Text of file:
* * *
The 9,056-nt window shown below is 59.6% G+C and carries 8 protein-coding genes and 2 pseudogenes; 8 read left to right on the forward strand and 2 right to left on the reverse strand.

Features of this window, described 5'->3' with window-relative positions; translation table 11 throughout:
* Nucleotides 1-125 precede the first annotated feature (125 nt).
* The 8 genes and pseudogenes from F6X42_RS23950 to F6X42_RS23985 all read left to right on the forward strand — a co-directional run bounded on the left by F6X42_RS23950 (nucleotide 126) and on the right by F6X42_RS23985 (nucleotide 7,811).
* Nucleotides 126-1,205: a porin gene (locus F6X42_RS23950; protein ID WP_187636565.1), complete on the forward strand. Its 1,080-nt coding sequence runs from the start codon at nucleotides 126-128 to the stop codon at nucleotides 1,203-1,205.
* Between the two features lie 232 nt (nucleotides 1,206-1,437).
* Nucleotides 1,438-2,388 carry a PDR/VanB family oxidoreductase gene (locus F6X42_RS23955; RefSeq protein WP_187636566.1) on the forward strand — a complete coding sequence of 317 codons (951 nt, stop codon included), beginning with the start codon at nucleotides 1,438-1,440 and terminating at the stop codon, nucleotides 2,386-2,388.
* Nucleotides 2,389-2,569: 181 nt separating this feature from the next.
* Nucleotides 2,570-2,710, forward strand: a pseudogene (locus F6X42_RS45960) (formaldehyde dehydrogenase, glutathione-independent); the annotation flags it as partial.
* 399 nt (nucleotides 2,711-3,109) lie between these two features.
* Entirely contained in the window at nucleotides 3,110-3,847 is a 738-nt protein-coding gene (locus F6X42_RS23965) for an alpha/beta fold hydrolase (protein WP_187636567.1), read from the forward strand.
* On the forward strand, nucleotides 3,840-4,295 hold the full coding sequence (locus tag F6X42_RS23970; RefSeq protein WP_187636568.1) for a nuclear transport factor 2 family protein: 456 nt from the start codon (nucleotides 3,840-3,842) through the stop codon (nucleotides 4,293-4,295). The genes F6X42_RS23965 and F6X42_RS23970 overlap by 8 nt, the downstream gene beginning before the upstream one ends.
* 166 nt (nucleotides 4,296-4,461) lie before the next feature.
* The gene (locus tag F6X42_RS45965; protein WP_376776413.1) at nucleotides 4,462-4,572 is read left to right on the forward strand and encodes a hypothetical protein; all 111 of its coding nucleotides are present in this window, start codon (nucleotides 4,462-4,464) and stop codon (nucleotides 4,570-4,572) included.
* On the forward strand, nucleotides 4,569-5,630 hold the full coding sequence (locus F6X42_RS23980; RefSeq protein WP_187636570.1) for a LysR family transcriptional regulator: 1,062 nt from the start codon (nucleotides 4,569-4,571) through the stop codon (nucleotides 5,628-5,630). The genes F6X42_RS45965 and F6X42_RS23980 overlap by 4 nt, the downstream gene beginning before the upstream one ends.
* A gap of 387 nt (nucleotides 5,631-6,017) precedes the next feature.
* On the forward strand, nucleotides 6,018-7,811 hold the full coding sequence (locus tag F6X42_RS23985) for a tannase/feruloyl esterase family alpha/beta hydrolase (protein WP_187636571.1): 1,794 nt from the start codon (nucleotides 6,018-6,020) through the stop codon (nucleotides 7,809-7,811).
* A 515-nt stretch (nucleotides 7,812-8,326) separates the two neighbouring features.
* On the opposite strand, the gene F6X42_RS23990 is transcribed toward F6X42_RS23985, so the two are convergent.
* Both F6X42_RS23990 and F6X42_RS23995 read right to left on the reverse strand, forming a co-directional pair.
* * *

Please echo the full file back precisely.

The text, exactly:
The 9,056-nt window shown below is 59.6% G+C and carries 8 protein-coding genes and 2 pseudogenes; 8 read left to right on the forward strand and 2 right to left on the reverse strand.

Features of this window, described 5'->3' with window-relative positions; translation table 11 throughout:
* Nucleotides 1-125 precede the first annotated feature (125 nt).
* The 8 genes and pseudogenes from F6X42_RS23950 to F6X42_RS23985 all read left to right on the forward strand — a co-directional run bounded on the left by F6X42_RS23950 (nucleotide 126) and on the right by F6X42_RS23985 (nucleotide 7,811).
* Nucleotides 126-1,205: a porin gene (locus F6X42_RS23950; protein ID WP_187636565.1), complete on the forward strand. Its 1,080-nt coding sequence runs from the start codon at nucleotides 126-128 to the stop codon at nucleotides 1,203-1,205.
* Between the two features lie 232 nt (nucleotides 1,206-1,437).
* Nucleotides 1,438-2,388 carry a PDR/VanB family oxidoreductase gene (locus F6X42_RS23955; RefSeq protein WP_187636566.1) on the forward strand — a complete coding sequence of 317 codons (951 nt, stop codon included), beginning with the start codon at nucleotides 1,438-1,440 and terminating at the stop codon, nucleotides 2,386-2,388.
* Nucleotides 2,389-2,569: 181 nt separating this feature from the next.
* Nucleotides 2,570-2,710, forward strand: a pseudogene (locus F6X42_RS45960) (formaldehyde dehydrogenase, glutathione-independent); the annotation flags it as partial.
* 399 nt (nucleotides 2,711-3,109) lie between these two features.
* Entirely contained in the window at nucleotides 3,110-3,847 is a 738-nt protein-coding gene (locus F6X42_RS23965) for an alpha/beta fold hydrolase (protein WP_187636567.1), read from the forward strand.
* On the forward strand, nucleotides 3,840-4,295 hold the full coding sequence (locus tag F6X42_RS23970; RefSeq protein WP_187636568.1) for a nuclear transport factor 2 family protein: 456 nt from the start codon (nucleotides 3,840-3,842) through the stop codon (nucleotides 4,293-4,295). The genes F6X42_RS23965 and F6X42_RS23970 overlap by 8 nt, the downstream gene beginning before the upstream one ends.
* 166 nt (nucleotides 4,296-4,461) lie before the next feature.
* The gene (locus tag F6X42_RS45965; protein WP_376776413.1) at nucleotides 4,462-4,572 is read left to right on the forward strand and encodes a hypothetical protein; all 111 of its coding nucleotides are present in this window, start codon (nucleotides 4,462-4,464) and stop codon (nucleotides 4,570-4,572) included.
* On the forward strand, nucleotides 4,569-5,630 hold the full coding sequence (locus F6X42_RS23980; RefSeq protein WP_187636570.1) for a LysR family transcriptional regulator: 1,062 nt from the start codon (nucleotides 4,569-4,571) through the stop codon (nucleotides 5,628-5,630). The genes F6X42_RS45965 and F6X42_RS23980 overlap by 4 nt, the downstream gene beginning before the upstream one ends.
* A gap of 387 nt (nucleotides 5,631-6,017) precedes the next feature.
* On the forward strand, nucleotides 6,018-7,811 hold the full coding sequence (locus tag F6X42_RS23985) for a tannase/feruloyl esterase family alpha/beta hydrolase (protein WP_187636571.1): 1,794 nt from the start codon (nucleotides 6,018-6,020) through the stop codon (nucleotides 7,809-7,811).
* A 515-nt stretch (nucleotides 7,812-8,326) separates the two neighbouring features.
* On the opposite strand, the gene F6X42_RS23990 is transcribed toward F6X42_RS23985, so the two are convergent.
* Both F6X42_RS23990 and F6X42_RS23995 read right to left on the reverse strand, forming a co-directional pair.